J Cancer 2016; 7(7):758-767. doi:10.7150/jca.14214 This issue
1. Department of Oral and Maxillofacial Surgery, Peking University School and Hospital of Stomatology, Beijing 100081, China;
2. Department of Physiology and Pathophysiology, Peking University Health Science Center, Beijing 100191, China;
3. Department of Oncology, The First Affiliated Hospital of Sun Yat-sen University, Guangzhou, Guangdong 510080, China.
* These authors contributed equally to this work.
BACKGROUD: Numerous studies have stated that Ki-67 is a good prognostic marker in oral squamous cell carcinoma (OSCC). However, some researchers believe the contrary. To address this controversy, we performed a systematic literature retrieval to estimate the prognostic significance of Ki-67 expression in patients with OSCC. METHODS: Databases covering Pubmed, Ovid, Web of Science, Embase and the Cochrane library were searched regardless of publication year. Overall survival (OS), local recurrence (LR) and disease-free survival (DFS) were the main outcome measures. Relative risks (RRs) and its 95% confidential intervals (CIs) were used for statistical analysis. RESULTS: Twenty-seven articles with 2146 patients were included in this study. The results of the meta-analysis suggested that the pooled RRs and its CIs for OS, LR, and DFS were 1.45 (1.15 - 1.84), 1.76 (0.74 - 4.16) and 1.52 (1.07 - 2.14), respectively. However, the heterogeneities of OS and LR were obvious (I-squared (OS) = 59.4%, I-squared (LR) = 72.6%). After subgroup analysis based on systemic treatment, the cut-off value of Ki-67 expression, ethnicity and types of antibody, the heterogeneities became acceptable. It was observed that systemic treatment, cut-off values of Ki-67 expression, ethnicity and the types of antibody affected the results. The statistical analyses of subgroups suggested that non-systemic treatment, (OR=1.77, 95% CI = 1.39-2.25, p = 0.000) and Asian populations (OR=2.09, 95% CI = 1.32-3.32, p = 0.002) are high risks for Ki-67 high expression, and low cut-off value of Ki-67 expression (OR = 1.44, 95% CI = 1.001-2.072), MIB-1 antibody (OR = 1.48, OR 95% = 1.10-1.99) might affect the identification of results. CONCLUSIONS: According to this meta-analysis, high Ki-67 expression might be a negative prognostic marker of patients with OSCC, especially in Asian populations. In addition, Ki-67 expression affects the treatment response.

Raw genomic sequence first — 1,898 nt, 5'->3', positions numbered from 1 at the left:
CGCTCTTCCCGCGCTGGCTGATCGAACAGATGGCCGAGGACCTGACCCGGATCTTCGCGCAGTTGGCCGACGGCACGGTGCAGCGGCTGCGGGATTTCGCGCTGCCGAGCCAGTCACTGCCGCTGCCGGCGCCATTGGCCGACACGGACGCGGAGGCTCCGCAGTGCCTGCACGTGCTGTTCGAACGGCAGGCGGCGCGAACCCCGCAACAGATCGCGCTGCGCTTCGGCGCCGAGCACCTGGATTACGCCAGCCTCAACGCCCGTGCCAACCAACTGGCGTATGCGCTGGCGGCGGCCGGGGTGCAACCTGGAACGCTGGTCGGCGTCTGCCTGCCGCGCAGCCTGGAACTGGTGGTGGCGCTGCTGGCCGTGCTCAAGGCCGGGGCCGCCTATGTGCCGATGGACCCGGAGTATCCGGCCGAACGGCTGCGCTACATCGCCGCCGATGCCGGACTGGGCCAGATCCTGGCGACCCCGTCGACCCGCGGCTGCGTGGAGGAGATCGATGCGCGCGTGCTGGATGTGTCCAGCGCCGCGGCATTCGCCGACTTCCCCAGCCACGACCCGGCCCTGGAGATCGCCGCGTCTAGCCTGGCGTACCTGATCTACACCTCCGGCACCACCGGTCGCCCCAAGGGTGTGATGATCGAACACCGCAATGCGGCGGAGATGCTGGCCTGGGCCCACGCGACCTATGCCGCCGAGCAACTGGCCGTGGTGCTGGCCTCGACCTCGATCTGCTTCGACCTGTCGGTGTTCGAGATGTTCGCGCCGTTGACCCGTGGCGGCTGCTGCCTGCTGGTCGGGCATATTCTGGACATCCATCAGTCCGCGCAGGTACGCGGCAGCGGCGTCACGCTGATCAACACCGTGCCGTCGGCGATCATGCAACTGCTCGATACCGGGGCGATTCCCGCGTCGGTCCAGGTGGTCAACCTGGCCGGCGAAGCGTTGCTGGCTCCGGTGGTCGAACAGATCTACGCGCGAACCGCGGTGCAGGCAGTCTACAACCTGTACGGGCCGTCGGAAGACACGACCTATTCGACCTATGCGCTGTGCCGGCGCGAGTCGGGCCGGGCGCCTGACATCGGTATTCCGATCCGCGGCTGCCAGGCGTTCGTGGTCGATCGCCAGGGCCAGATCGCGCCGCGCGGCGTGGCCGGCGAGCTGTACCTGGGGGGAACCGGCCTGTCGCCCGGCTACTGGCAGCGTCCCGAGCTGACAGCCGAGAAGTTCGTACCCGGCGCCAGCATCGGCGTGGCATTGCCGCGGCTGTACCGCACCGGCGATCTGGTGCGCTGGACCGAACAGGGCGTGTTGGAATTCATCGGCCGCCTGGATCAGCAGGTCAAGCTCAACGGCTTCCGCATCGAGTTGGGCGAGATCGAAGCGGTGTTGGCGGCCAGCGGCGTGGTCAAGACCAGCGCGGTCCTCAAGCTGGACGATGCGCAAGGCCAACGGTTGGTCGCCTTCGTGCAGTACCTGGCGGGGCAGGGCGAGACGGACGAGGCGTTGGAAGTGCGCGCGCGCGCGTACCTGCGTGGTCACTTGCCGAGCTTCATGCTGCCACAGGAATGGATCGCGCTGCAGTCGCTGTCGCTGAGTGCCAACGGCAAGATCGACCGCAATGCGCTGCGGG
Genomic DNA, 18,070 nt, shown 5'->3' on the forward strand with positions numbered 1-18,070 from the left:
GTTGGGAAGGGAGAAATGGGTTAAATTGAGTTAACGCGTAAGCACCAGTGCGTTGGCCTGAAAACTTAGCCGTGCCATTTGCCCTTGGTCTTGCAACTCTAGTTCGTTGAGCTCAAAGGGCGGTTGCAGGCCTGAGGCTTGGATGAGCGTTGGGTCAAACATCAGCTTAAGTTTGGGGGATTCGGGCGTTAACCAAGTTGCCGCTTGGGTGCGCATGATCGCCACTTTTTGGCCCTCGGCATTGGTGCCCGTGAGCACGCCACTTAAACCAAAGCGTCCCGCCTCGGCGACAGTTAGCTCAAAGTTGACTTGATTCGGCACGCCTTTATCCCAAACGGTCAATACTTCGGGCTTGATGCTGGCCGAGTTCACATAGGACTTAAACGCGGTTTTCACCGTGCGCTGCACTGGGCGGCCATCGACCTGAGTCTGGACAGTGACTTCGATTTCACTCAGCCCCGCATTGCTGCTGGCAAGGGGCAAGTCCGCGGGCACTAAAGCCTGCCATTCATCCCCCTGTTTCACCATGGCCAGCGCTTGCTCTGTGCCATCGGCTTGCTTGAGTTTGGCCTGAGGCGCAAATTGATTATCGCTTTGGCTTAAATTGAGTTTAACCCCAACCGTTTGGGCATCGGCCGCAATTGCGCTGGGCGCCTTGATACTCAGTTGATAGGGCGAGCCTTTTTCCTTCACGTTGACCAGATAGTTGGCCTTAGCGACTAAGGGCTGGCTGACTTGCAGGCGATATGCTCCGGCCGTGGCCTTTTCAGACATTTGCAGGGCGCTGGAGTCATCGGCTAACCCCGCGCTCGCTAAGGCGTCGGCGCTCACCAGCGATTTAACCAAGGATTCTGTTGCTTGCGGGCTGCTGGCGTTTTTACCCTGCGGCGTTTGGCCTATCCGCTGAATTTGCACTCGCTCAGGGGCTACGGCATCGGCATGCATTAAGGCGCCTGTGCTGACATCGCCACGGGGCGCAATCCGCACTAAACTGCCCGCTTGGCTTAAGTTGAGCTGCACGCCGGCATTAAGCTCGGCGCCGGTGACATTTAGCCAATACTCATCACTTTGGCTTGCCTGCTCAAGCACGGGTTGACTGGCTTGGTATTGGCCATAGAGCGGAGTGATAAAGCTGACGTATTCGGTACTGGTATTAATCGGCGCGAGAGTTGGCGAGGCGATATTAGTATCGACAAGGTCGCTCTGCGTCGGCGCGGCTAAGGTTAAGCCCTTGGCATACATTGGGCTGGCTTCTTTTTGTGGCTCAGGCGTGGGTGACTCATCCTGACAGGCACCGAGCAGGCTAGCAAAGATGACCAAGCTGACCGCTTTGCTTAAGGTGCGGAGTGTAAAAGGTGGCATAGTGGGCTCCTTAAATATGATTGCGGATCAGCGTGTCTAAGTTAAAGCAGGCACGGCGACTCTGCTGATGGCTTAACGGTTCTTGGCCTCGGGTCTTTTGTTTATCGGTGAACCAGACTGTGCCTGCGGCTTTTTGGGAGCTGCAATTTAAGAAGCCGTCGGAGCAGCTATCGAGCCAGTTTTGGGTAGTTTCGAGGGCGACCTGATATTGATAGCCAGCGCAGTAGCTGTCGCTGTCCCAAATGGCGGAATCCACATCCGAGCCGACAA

Keywords: Ki-67, Oral squamous cell carcinoma, OSCC, Prognosis, Survival, Meta-analysis.
Oral cancer is one of the most common causes of cancer death in many countries. Its functional impairment and high mortality rate give rise to a heavy burden on global public health [1-3]. About ninety percent of malignant oral neoplasms are oral squamous cell carcinoma (OSCC) [4, 5]. Despite major advances in the diagnosis and treatment of OSCC, the 5- and 10-year survival rates remains unsatisfactory [3, 6-8]. Thus, further investigations of risk factors for tumor diagnosis and treatment are highly desirable.
Widely accepted conventional prognostic markers, such as lymph nodal status, tumor size, and cell differentiation, are not always well used in the diagnosis and prediction of OSCC [9, 10]. Therefore, investigations of the tumor heterogeneity, including molecular markers, might be useful to explain the mechanism of occurrence and relapse of OSCC.
Cell proliferation is considered one of the most important mechanisms in oncogenesis . In 1983, Gerdes and his colleges found that Ki-67 is present in all proliferating cells, but absent in resting cells, which indicated that Ki-67 might be a potential tool for quick estimation of the proportion of proliferating cells in a neoplasm . Subsequently, a large number of studies concerning Ki-67 and the association between Ki-67 and tumors were reported [13-32]. Accordingly, Ki-67 was suggested as a potentially prognostic marker.
Although numerous papers reported an associated between Ki-67 and prognosis of OSCC, it has not been used in clinical practice, probably because the association remains uncertain and controversial. Thus, we decided to perform a meta-analysis to estimate and quantify the prognostic role of Ki-67 expression comprehensively in patients with OSCC.
A systematic literature search of Pubmed, Ovid, Web of Science, Embase and the Cochrane library databases was performed on Aug 18 2015 to identify all relevant English-language articles without publication year limitations. Four search terms “ki-67”, “mouth”, “neoplasms”, “prognosis” were combined by the Boolean operator “and”, and the search strategies were as follows: (1) marker of proliferation Ki-67 or MKI67 or Ki-67 or MIB-1 or mindbomb E3 ubiquitin protein ligase 1; and (2) mouth or oral or lip or gingiva or buccal or tongue or mouth floor or palate; and (3) neoplasm or tumor or carcinoma or cancer; and (4) prognosis or prognostic or survival. Two authors screened the retrieved papers independently. Irrelevant papers were excluded with reference to their titles and abstracts. The reference lists of all relevant papers were screened to find papers that might have been missed by the original search.
The following criteria were set and performed by three investigators (Xie, Liu and Shan): (1) the Ki-67 expression level was used to estimate the association between Ki-67 and prognosis of patients with OSCC; (2) the method of detection of Ki-67 expression was immunohistochemistry (IHC), and IHC was carried out in OSCC tumors, not normal tissues; (3) papers were written in English as a full paper; (4) odds ratio (ORs), relative risks (RRs), hazardous risks (HRs) for estimating prognosis were provided or were calculated from the original articles;